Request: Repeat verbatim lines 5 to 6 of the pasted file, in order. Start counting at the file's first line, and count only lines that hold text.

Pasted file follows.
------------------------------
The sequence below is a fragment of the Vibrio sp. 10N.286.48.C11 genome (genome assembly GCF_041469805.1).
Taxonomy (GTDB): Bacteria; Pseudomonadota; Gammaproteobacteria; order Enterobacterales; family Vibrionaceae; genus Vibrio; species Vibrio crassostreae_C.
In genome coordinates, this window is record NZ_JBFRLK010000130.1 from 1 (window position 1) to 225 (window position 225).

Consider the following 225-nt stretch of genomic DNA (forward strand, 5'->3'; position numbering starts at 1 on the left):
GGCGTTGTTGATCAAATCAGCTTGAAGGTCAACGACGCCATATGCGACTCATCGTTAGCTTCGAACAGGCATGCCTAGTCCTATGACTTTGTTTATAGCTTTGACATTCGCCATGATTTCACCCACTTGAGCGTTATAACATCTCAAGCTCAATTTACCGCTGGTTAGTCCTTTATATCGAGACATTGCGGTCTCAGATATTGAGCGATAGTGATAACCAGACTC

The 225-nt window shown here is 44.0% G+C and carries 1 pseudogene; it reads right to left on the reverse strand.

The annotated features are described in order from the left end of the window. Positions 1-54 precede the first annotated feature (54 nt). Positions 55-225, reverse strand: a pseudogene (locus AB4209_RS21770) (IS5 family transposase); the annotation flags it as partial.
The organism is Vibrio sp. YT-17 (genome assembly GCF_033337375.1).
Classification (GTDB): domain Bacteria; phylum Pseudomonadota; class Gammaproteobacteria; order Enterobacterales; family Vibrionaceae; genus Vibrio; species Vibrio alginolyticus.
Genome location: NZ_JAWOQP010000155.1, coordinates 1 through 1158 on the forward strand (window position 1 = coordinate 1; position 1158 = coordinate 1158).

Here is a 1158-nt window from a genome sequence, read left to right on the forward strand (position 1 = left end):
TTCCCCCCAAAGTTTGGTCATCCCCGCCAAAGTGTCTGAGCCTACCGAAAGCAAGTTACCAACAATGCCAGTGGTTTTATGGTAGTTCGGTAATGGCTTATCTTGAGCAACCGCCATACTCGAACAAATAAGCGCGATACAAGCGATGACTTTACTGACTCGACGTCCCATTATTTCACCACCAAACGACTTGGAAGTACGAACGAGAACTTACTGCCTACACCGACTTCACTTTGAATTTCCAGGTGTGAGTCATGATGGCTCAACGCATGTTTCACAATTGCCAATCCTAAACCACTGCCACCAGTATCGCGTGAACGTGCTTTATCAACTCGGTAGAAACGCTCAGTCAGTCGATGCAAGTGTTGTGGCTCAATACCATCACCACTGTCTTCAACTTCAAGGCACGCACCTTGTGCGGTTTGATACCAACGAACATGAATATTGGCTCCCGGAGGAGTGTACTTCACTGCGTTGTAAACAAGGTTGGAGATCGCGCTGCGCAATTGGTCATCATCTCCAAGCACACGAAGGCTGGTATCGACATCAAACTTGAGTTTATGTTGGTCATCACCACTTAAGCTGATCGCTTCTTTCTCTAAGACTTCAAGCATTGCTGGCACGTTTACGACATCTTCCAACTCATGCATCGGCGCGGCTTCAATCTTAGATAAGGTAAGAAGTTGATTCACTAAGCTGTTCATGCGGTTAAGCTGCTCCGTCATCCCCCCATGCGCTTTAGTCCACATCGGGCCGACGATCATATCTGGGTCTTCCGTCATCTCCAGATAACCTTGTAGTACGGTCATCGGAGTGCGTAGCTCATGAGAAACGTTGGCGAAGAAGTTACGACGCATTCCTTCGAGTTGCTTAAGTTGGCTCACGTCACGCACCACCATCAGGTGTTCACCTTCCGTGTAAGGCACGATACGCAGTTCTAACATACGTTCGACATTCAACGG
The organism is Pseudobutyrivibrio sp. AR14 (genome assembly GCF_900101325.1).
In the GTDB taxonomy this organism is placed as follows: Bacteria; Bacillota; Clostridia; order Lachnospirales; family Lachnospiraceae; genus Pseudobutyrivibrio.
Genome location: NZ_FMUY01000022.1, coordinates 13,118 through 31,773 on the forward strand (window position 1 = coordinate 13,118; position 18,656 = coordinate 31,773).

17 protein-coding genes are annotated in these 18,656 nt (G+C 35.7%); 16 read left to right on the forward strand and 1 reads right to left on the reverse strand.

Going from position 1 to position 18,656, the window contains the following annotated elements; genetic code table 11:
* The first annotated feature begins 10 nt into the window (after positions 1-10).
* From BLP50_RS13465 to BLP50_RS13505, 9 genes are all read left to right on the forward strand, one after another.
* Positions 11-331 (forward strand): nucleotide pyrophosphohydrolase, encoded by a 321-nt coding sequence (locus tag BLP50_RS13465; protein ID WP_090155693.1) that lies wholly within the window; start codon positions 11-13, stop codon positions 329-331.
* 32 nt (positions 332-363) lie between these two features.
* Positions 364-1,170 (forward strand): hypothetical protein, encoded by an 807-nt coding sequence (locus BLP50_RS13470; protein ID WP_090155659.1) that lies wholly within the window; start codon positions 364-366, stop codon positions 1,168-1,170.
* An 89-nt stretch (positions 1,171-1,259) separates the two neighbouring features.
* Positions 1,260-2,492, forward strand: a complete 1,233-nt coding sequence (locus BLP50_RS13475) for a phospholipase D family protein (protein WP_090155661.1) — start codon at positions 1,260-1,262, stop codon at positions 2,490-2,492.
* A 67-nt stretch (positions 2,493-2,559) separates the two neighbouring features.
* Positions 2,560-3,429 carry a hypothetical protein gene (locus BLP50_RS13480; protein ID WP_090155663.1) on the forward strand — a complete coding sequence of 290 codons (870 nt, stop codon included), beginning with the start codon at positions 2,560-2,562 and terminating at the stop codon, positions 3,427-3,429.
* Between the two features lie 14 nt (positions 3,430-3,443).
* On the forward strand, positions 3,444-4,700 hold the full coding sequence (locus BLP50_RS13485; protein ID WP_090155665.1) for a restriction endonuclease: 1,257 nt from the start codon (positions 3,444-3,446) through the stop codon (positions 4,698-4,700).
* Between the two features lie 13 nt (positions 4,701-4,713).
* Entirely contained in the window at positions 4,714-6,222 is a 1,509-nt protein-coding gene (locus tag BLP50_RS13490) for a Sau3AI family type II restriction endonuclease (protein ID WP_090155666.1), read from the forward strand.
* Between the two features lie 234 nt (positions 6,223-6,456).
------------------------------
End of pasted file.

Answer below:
GGCGTTGTTGATCAAATCAGCTTGAAGGTCAACGACGCCATATGCGACTCATCGTTAGCTTCGAACAGGCATGCCTAGTCCTATGACTTTGTTTATAGCTTTGACATTCGCCATGATTTCACCCACTTGAGCGTTATAACATCTCAAGCTCAATTTACCGCTGGTTAGTCCTTTATATCGAGACATTGCGGTCTCAGATATTGAGCGATAGTGATAACCAGACTC

The 225-nt window shown here is 44.0% G+C and carries 1 pseudogene; it reads right to left on the reverse strand.